Does Israel really
Editor of the Reformer:
I greatly appreciate the Reformer’s bold editorial; "Blood on our Hands" (Aug. 2).
I do wish to comment on "Hamas is despicable for hiding behind children while lobbing rockets at Israel." This rhetoric and propaganda is continually being hurled by Israel to justify their horrific killing of children and innocent civilians in Palestine.
According to The Nation News "This is arguably one of Israel’s most insidious claims, because it blames Palestinians for their own death and deprives them of even their victimhood." Israel used this same justification in Lebanon in 2006, and in most all previous wars in Palestine. Israel has yet to prove this assertion. No reporters on the ground have found any evidence to date that support this claim.
Hamas, The Islamic Jihad, and other groups all live within Gaza with their families and extended families. There is not a separate "designated" space for warfare. This is not honorable.
Under international law, even if "human shields" are being used, Israel’s obligation to protect these civilians still applies. Peaceful teachings of non-extremist Judaism condemn violence. It appears that this government now in Israel is violent, obvious by their indiscriminate attacks on schools and UN Shelters.
The op-ed written by Stuart Richards on July 31 ("In Defense of Israel"), extracts sayings from Islamic religious texts.
I also detected racism in Richards toward Arabs; a familiar tone that I grew up with in my Jewish upbringing. There was a one-down attitude, that somehow we made Israel beautiful while they, the Palestinians lived in squalor. Israel was prided on being better, cleaner and advanced and modern. As Bibi Netanyahu stated yesterday in a news briefing "We, the Israeli’s, are a civilized society," clearly condescending in attitude toward his neighbors.
Why? Wel,l as we live on food stamps and credit cards, America sends $3 billion of our tax dollars to Israel a year, not to mention the other $12 to $17 billion for non-direct warfare.
To summarize -- in an article in Haaretz, Gideon Levy writes "Israel does not want peace. There is nothing I have ever written that I would be happier to be proved wrong about. But the evidence is mounting up. It can be said, Israel never wanted peace, a peace based on compromise."
Continued settlement construction and killing of innocents is nothing other than genocide of a culture and human beings.
Putney, Aug. 3
Support for Kane
Editor of the Reformer:
Let me offer a positive word on behalf of Paul Kane of Westminster, who is a Democratic candidate for Assistant Judge in the Aug. 26 primary. Paul is an experienced businessman and former social worker of even temperament and sound judgment, who has the interests of Vermont and its people at heart. I hope you will give him every consideration.
Thomas P. Salmon,
Rockingham, Aug. 5
Let us wash the blood from our hands
Editor of the Reformer:
I want to thank Stuart Richards ("In defense of Israel," (July 31) and the Reformer ("Blood on Our Hands," Aug. 2). The Reformer’s powerful and factual response to Richards commentary is a service to humanity, as it helps us cut through the fog created by the shop-worn talking points of Israeli propaganda.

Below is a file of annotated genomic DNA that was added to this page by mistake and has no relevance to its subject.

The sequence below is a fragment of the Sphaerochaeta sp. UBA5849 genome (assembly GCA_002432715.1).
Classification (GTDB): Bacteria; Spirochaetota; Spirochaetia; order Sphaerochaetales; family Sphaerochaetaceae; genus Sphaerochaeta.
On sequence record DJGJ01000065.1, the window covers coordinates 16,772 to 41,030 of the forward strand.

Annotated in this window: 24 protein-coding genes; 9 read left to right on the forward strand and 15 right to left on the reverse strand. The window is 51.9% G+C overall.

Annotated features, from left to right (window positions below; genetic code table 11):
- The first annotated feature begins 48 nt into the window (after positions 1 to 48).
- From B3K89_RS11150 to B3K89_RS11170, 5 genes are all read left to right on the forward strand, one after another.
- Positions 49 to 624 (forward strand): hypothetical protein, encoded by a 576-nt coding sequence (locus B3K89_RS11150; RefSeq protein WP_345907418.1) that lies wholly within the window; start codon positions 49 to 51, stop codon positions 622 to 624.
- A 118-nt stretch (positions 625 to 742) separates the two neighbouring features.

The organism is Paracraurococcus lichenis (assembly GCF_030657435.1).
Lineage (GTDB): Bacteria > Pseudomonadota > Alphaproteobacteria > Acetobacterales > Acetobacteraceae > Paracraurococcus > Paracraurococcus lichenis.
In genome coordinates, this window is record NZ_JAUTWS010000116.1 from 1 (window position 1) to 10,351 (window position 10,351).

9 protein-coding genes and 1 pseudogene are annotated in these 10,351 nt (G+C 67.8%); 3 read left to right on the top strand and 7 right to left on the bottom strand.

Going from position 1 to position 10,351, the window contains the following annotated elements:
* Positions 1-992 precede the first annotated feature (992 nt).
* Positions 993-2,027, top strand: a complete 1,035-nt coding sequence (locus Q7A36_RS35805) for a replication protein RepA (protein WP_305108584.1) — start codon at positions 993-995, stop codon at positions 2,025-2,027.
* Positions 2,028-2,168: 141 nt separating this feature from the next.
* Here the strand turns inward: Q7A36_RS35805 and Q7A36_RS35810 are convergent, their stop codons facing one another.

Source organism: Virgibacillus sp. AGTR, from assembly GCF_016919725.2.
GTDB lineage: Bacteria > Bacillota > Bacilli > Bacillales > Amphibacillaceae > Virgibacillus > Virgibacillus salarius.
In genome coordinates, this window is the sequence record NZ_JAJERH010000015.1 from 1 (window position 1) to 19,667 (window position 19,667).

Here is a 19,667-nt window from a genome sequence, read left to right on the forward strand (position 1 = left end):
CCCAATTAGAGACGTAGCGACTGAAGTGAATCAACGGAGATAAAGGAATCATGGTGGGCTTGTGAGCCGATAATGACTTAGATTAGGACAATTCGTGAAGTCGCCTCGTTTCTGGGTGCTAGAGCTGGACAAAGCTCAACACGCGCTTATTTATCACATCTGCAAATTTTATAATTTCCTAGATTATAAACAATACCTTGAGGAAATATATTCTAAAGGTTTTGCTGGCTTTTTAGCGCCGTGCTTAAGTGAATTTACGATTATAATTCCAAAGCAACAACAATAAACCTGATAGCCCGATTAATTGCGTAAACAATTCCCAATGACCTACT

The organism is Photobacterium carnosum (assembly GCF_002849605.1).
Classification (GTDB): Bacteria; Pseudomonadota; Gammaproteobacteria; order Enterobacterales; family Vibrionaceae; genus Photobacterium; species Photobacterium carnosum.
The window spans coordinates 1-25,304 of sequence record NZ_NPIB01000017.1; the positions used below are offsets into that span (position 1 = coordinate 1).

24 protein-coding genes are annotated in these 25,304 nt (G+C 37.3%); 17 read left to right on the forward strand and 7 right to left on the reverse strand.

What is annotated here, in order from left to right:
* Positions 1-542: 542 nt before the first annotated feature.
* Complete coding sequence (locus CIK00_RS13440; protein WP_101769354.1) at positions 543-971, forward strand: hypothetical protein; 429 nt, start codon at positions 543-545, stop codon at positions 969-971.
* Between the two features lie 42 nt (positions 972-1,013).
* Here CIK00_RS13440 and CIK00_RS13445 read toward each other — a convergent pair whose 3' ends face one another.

Stuart writes, "... Arab countries of the Middle East chose not to work with the new State of Israel in 1948 to the mutual economic benefit of all. Instead the Arabics ethnically cleansed 900,000 Jews who were citizens of their countries ..."
Israeli historian Yehoshua Porath points out that the immigration of Jews from Arab countries to Israel, expelled or not, was the "fulfillment of a national dream." Hardly "ethnic cleansing." And prominent Israelis have rejected the characterization of Jewish immigrants to Israel as refugees. Here, for example, is Iraqi-born Ran Cohen, a former member of the Knesset: "I have this to say: I am not a refugee. I came at the behest of Zionism, due to the pull that this land exerts, and due to the idea of redemption. Nobody is going to define me as a refugee."
Unpacking all the claims and counter-claims of the parties to the conflict raging is a task beyond most of us. It can be pretty easy to remain complacent in our green and idyllic homeland here in southern Vermont. But, as the Reformer editorial points out, as citizens of the United States, we are complicit in the on-going death of innocents.
To accept this assertion does not mean we are anti-Israel, a self-hating jew, or, God forbid, anti-Semitic. Henry Siegman, an impeccably credentialed, leading voice of U.S. Jewry, gave a thoughtful interview concerning Gaza on July 30, "A Slaughter of Innocents." Responding to Israel’s U.S.-backed claim that its assault on Gaza is necessary because no country would tolerate the rocket fire from militants in Gaza, Siegman says "What undermines this principle is that no country and no people would live the way that Gazans have been made to live. ... The question of the morality of Israel’s action depends, in the first instance on the question, couldn’t Israel be doing something (to prevent) this disaster that is playing out now, in terms of the destruction of human life? Couldn’t they have done something that did not require that cost? And the answer is sure, they could have ended the occupation."
We all share responsibility, and there are many ways to shoulder it. You can dig a little deeper to inform yourself or you can insist our representatives go on record to stop spending our tax dollars to kill innocents. You can get involved in the End the Occupation movement, or donate to humanitarian relief. Let us each do something to defend our humanity, to begin washing the blood of Palestinian children from our hands.
Westminster West, Aug. 2